- Historic Sites
"The Sweetest Place On Earth”
Milton Hershey built a company town so pleasant it became a tourist attraction
August/September 2003 | Volume 54, Issue 4
In the “really big 3D Show,” a 3-D cartoon at the Chocolate World visitors’ center in Hershey, Pennsylvania, a despotic film producer hijacks a lecture about the life of Milton Hershey—founder of the town and its eponymous chocolate company and amusement park—proposes different boilerplate movie concepts (an action picture, then a romance, and finally a cast-of-thousands-of-dancine-chocolate-hars musical) to spice up the history he finds so drab. Luckily for tourists seeking more than a sugar fix, his is an opinion belied everywhere else in the central-Pennsylvania town, as each public building finds room for a display on the Milton Hershey story.
Travelers lured by the potentially unfortunate combination of ample candy and high-speed roller coasters might be surprised at how strongly Hershey pushes its history, especially since most theme-park towns (if the usual strips of garish souvenir shops and miniature-golf grounds can be called that) seem to have risen, devoid of a past, from the feeder highways that connect their parks to the interstate. Despite the fact that where most communities have a town square, Hershey has an amusement park, this is in all other respects a dignified factory town, with the well-groomed, tree-lined nucleus giving way to white farmhouses with American flags and tidy lawns in the residential outskirts. And although the skeletons of wooden roller coasters tower directly over Hershey’s modest brick homes and gas stations, it is the smokestacks of the chocolate factory that loom largest in the area’s past and present.
The community that calls itself “the sweetest place on earth” manages to escape being cloying (streetlights in the shape of Kisses overlooking Cocoa and Chocolate Avenues are the only aggressively cutesy elements) because its blueprint was not for a tourist trap but for a model company town. The biggest attractions—the park, zoo, theater, and museum—were erected by Milton Hershey to enrich the lives of his employees.
The 44-year-old Hershey chose the cornfields of central Pennsylvania, just a few miles from his birthplace, as the site of his chocolate business in 1901 after trying, and failing, as a candymaker in four cities. By 1894 he had made a small fortune producing caramels but decided the future was in the democradzation of milk chocolate, which at the time was a luxury item produced only in Europe. He built his new chocolate factory for easy access to the surrounding dairy farms. It wasn’t long before he had also mapped out the accompanying town that would be named Hershey by a public contest in 1906. As a progressive he believed he would get more out of his workers if he gave them pleasant living conditions; to that end he built houses with lawns, a trolley system, bank, library, school, and all the shops a town needs to thrive. If Hershey expected to control the town in return—stories abound of his unannounced inspections of the milk cans at the soda shop and his orders to residents to paint chipped fences—no one seemed to think the tradeoff too great.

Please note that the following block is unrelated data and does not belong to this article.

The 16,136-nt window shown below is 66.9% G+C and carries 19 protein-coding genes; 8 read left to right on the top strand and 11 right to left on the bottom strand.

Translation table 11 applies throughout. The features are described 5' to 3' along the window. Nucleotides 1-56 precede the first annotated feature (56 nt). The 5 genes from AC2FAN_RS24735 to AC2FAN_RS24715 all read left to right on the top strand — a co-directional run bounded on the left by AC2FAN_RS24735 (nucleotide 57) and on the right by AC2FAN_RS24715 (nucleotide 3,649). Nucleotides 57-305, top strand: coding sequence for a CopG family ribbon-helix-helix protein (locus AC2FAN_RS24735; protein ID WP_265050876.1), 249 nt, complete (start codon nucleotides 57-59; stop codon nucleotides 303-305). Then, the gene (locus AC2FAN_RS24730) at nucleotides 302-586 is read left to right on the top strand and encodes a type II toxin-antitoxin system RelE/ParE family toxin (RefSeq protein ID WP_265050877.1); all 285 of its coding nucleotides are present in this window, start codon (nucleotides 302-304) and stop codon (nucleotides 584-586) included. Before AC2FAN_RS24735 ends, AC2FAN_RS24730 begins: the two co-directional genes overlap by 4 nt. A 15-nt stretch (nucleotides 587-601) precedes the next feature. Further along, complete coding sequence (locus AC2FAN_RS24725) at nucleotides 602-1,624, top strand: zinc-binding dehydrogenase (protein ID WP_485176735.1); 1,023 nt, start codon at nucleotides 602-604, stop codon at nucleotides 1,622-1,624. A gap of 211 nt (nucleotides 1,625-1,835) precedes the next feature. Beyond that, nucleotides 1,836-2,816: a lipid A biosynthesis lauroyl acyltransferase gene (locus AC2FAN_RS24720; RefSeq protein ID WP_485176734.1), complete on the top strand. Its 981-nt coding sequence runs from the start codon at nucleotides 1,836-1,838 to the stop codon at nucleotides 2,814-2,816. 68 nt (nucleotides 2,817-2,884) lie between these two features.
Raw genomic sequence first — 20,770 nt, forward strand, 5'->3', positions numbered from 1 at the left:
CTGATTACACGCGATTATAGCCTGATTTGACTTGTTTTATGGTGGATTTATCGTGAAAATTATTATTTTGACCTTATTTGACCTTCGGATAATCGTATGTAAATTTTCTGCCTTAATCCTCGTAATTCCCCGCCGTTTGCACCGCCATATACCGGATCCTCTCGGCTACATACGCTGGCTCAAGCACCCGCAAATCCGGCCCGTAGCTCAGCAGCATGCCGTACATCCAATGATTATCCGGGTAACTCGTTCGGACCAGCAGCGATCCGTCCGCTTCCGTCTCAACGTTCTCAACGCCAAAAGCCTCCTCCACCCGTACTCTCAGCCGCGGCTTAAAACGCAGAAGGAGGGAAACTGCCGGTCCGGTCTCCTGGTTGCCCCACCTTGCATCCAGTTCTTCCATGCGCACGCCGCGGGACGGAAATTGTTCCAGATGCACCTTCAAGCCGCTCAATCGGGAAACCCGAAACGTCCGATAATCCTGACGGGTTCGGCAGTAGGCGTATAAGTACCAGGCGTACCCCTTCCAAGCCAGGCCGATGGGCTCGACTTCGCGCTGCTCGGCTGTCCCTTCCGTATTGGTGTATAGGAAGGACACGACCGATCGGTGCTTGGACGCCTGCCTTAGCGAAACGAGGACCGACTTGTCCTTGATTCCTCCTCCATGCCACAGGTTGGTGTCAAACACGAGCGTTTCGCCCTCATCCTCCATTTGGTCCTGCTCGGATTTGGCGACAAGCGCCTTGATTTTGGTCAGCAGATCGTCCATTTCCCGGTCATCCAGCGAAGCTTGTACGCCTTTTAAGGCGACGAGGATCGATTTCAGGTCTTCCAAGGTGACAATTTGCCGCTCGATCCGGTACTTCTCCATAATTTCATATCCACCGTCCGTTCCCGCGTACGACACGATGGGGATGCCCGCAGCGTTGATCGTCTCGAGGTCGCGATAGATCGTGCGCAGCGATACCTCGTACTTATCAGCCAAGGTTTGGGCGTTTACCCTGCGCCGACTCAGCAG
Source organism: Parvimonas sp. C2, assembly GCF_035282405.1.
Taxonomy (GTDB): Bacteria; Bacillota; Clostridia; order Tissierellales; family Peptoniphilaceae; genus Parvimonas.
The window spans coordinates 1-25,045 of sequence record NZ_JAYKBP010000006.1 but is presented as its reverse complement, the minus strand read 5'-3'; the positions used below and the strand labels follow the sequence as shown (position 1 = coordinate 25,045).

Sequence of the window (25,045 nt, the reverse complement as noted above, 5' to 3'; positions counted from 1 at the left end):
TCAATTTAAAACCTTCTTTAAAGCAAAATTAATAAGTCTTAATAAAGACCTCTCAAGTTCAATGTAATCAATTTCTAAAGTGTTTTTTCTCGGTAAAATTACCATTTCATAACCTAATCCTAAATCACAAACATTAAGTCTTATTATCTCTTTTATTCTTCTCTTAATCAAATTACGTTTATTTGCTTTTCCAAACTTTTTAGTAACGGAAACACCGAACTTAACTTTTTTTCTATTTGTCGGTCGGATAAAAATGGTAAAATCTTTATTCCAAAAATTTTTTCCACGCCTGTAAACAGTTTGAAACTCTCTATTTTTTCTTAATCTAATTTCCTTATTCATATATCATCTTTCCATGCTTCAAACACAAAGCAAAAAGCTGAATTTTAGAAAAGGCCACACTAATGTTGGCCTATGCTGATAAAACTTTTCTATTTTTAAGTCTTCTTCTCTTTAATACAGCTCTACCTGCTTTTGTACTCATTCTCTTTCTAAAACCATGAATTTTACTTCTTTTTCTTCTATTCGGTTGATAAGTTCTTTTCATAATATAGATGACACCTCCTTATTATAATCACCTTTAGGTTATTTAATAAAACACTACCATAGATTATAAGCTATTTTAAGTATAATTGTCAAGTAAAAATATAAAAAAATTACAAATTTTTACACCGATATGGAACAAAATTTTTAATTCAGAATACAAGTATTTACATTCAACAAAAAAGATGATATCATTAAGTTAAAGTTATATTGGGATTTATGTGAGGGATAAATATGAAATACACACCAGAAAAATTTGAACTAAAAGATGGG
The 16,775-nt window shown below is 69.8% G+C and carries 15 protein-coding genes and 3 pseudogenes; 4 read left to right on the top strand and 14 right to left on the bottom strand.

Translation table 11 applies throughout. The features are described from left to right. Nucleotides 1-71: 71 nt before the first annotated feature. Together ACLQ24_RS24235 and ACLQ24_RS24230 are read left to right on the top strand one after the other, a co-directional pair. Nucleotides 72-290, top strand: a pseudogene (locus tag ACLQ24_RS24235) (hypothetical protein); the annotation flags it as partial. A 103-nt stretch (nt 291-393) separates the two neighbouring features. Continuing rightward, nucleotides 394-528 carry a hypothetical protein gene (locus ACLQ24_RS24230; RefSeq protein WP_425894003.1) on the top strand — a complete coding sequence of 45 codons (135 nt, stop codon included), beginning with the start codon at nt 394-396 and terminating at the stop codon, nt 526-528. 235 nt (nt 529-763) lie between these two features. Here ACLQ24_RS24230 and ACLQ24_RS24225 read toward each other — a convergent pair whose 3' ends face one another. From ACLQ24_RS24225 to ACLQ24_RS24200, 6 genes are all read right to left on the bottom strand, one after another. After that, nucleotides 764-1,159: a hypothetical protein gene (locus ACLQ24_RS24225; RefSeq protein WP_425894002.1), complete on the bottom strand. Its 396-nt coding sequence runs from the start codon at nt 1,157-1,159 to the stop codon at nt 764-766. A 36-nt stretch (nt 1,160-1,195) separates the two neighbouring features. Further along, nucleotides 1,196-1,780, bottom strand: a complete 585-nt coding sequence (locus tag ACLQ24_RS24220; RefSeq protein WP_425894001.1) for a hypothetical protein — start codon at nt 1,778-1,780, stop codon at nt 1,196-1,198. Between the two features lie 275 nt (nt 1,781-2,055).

His first plat had already made room for two of today’s travel destinations. In 1907 the amusement park was little more than a collection of schoolyard playground equipment for the enjoyment of his employees, but tourists had already begun trickling in, so in the 1920s the town got its first roller coaster. Another early source of Hershey-sponsored entertainment, the Hershey Zoo, now called ZooAmerica, opened in 1916 with a collection of Hershey’s own animals.
Despite the continued resilience of those early town perks, it wasn’t until the Depression that modern Hershey started to take shape. Perhaps the only town in the country actually to prosper during the 1930s, it thrived because Hershey vowed his Utopia would never see a breadline. Instead he funded a massive building boom that gave rise to the most visited buildings in today’s Hershey and delivered wages to more than 600 workers. He admitted that his intentions were partly selfish: “If I don’t provide work for them, I’ll have to feed them. And since building materials are now at their lowest cost levels, I’m going to build and give them jobs.”
He seems to have spared no expense; most of the new buildings were strikingly opulent. The first to be finished was the three-million-dollar limestone Community Center, home to the 1,904-seat Venetian-style Hershey Community Theater, which has played host since 1933 to touring Broadway shows and to music, dance, and opera performances. It offers just as much to look at when the lights are up and the curtains closed. The floors in the aptly named Grand Lobby are polished Italian lava rock, surrounded by marble walls and capped with a bas-relief ceiling showing sheaves of wheat, beehives, swans, and scenes from Roman mythology. With the dazzling inner foyer, Hershey thumbed his nose even harder at the ravages of the Depression: The arched ceiling is tiled in gold, the fire curtain bears a painting of Venice, and the ceiling is studded with 88 tiny lightbulbs to re-create a star-lit night.